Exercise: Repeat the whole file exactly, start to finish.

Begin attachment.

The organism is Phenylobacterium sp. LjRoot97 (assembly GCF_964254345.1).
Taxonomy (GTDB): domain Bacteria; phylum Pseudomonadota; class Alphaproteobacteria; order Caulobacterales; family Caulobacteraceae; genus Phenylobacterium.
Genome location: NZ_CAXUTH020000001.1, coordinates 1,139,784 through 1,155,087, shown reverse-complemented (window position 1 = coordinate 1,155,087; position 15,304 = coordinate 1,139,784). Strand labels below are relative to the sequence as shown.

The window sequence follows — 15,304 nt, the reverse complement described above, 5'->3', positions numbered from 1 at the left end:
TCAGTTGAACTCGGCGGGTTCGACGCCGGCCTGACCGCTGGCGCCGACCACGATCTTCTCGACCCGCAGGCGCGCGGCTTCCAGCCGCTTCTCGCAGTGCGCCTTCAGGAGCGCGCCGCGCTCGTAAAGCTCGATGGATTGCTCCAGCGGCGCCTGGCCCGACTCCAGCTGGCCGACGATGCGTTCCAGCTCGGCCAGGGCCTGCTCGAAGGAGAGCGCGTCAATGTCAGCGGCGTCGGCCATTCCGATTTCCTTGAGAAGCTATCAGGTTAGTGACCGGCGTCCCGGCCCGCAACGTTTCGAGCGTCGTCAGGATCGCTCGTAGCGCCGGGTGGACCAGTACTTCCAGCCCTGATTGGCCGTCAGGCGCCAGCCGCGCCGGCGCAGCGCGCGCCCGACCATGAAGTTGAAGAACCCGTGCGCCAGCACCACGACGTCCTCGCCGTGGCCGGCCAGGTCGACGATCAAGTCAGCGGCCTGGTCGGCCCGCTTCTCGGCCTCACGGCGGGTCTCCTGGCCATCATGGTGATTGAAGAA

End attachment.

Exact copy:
The organism is Phenylobacterium sp. LjRoot97 (assembly GCF_964254345.1).
Taxonomy (GTDB): domain Bacteria; phylum Pseudomonadota; class Alphaproteobacteria; order Caulobacterales; family Caulobacteraceae; genus Phenylobacterium.
Genome location: NZ_CAXUTH020000001.1, coordinates 1,139,784 through 1,155,087, shown reverse-complemented (window position 1 = coordinate 1,155,087; position 15,304 = coordinate 1,139,784). Strand labels below are relative to the sequence as shown.

The window sequence follows — 15,304 nt, the reverse complement described above, 5'->3', positions numbered from 1 at the left end:
TCAGTTGAACTCGGCGGGTTCGACGCCGGCCTGACCGCTGGCGCCGACCACGATCTTCTCGACCCGCAGGCGCGCGGCTTCCAGCCGCTTCTCGCAGTGCGCCTTCAGGAGCGCGCCGCGCTCGTAAAGCTCGATGGATTGCTCCAGCGGCGCCTGGCCCGACTCCAGCTGGCCGACGATGCGTTCCAGCTCGGCCAGGGCCTGCTCGAAGGAGAGCGCGTCAATGTCAGCGGCGTCGGCCATTCCGATTTCCTTGAGAAGCTATCAGGTTAGTGACCGGCGTCCCGGCCCGCAACGTTTCGAGCGTCGTCAGGATCGCTCGTAGCGCCGGGTGGACCAGTACTTCCAGCCCTGATTGGCCGTCAGGCGCCAGCCGCGCCGGCGCAGCGCGCGCCCGACCATGAAGTTGAAGAACCCGTGCGCCAGCACCACGACGTCCTCGCCGTGGCCGGCCAGGTCGACGATCAAGTCAGCGGCCTGGTCGGCCCGCTTCTCGGCCTCACGGCGGGTCTCCTGGCCATCATGGTGATTGAAGAA